I very innocently planned a grocery trip today to Aldi. I often go to Aldi on Friday mornings. Not a big deal…so I thought.
Also, not a big deal to take Aaron with me…so I thought.
I wasn’t surprised that the parking lot was rather full. I WAS surprised when Aaron and I headed for the carts to hear a woman call out to me, telling me that Aldi wasn’t opening until 12:00. Somehow, I missed that memo.
Thankfully, Aaron and I only had to sit in the van for less than 10 minutes. Out we hopped, again, grabbed our cart and had to walk to the back of a long line. Never…not Thanksgiving…not Christmas…not pre-blizzard…have I seen a line waiting to get into Aldi.
The lady behind me mentioned that this was crazy. Yes, it was crazy. So was the line all the way up the first aisle headed for the produce, and the line waiting for eggs, and another for dairy products. All through the store, in nearly every aisle, we were bumper to bumper carts and shoppers.
So much for social distancing.
I saw some things.
I saw concerned faces.
I saw tired children.
I saw long lists in shopper’s hands.
I saw smiles, too.
I saw kindness from many of the harried people there.
I saw a very elderly and frail woman with beautiful white hair sitting on the counter where her caregiver packed their groceries…and she was sound asleep, her head bowed, seemingly oblivious to the noise around her.
And I saw Aaron as we stood in the check-out line, his arms hanging down and his hands folded together while he stared down at the end cap display beside us.
He was somber and quiet, very uncharacteristic of him when shopping. Usually he rubs his hands together happily as he stands in line talking about a game or a movie or what he wants to eat for supper or any number of other things. Usually I must remind him to talk softly.
But not today.
Today, Aaron saw and felt the crazy all around him. I was calm all through the store, talking to him and to others, trying to maintain a sense of normal.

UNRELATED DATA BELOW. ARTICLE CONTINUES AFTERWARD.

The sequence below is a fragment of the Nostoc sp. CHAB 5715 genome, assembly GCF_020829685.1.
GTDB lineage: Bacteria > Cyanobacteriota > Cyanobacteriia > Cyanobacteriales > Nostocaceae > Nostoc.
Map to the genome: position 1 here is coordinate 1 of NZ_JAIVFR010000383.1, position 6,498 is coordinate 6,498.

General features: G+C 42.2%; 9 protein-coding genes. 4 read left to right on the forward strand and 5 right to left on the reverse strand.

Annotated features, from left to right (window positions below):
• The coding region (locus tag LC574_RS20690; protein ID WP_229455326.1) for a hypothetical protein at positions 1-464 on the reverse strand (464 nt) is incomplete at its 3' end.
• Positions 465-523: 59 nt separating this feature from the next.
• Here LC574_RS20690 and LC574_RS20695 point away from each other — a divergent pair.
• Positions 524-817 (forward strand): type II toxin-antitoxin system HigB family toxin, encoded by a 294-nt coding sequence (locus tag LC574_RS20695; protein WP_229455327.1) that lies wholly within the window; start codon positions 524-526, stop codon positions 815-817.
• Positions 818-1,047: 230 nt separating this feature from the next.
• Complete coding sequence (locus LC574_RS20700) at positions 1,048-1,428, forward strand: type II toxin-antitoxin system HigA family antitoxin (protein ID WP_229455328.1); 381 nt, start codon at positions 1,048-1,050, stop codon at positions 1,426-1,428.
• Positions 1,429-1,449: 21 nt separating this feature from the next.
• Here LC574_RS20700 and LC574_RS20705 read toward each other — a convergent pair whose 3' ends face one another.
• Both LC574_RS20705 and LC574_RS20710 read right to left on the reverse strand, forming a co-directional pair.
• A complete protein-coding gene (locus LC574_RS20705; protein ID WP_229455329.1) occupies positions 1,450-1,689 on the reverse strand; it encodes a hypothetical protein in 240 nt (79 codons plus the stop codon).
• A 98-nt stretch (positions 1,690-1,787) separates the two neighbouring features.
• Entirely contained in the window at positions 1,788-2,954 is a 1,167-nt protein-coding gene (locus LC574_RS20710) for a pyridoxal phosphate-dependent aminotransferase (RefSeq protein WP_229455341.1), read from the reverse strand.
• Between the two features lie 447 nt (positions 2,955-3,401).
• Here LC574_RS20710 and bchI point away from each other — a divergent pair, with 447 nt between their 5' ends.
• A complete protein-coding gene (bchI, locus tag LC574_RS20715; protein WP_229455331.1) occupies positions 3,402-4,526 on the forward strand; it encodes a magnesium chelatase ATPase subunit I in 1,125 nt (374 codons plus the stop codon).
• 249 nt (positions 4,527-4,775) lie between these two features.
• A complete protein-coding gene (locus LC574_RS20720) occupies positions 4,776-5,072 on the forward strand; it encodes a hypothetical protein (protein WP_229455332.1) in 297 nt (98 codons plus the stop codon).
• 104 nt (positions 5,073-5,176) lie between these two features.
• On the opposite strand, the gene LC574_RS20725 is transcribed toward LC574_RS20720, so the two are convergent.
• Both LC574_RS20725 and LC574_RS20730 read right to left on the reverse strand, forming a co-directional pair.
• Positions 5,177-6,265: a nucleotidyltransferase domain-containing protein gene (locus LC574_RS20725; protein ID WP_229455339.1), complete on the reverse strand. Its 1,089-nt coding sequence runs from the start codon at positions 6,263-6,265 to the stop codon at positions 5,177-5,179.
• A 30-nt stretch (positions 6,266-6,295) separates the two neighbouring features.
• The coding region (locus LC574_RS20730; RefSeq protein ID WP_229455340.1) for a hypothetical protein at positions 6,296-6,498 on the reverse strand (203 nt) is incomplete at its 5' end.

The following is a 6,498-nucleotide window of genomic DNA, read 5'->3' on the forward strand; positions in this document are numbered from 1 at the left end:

That’s because I know how necessary normal is to Aaron.
But today was anything BUT normal, and Aaron was not to be fooled.
I’ve written about how Aaron is very tired of this Coronavirus…how done he is with store closings and restaurant closings and crowds and shortages.
I really didn’t expect Aldi to be part of the crazy today. I didn’t expect our trip there to add to Aaron’s angst.
Yet there we were, sucked into the crazy while not wanting to contribute to it. I was just there to get normal groceries. But the crowds…the lines…the empty shelves…the waiting…the jostling – all made Aaron most unsettled.
“Mom,” he said. “You’re just here because of the crazy Coronavirus!”
I tried to assure him that I was there because of needing normal groceries. But Aaron wasn’t buying it.
All through the store…thankfully in a quiet voice…Aaron told me over and over that I was a part of this crazy because of the Coronavirus.
“You’re just buying that because of Coronavirus,” he muttered as I bent over the sandwich meat.
“You just want that because of the Coronavirus,” he said again as I added coffee to the cart.
Seeing him in the check-out line, so still and serious, made me very sad. All the times I’ve wanted him to be quiet and now he was…but for a reason that yanked at my heart. He was most uncomfortable…most uneasy…most worried.
This whole scenario of our current lives is new to me…new to all of us. Watching Aaron’s manner and seeing his worried face was a real insight into how this strange time is new to him as well and is affecting him.
Normal is gone for now, and for who knows how long. So, for many of us with special children…children who respond strongly to their environments…this may be an extra stressful time.
Let’s encourage each other and pray for one another.
And if you’re out and about in the crazy, and you see a mom with a special-needs child, give her an extra big smile, would you?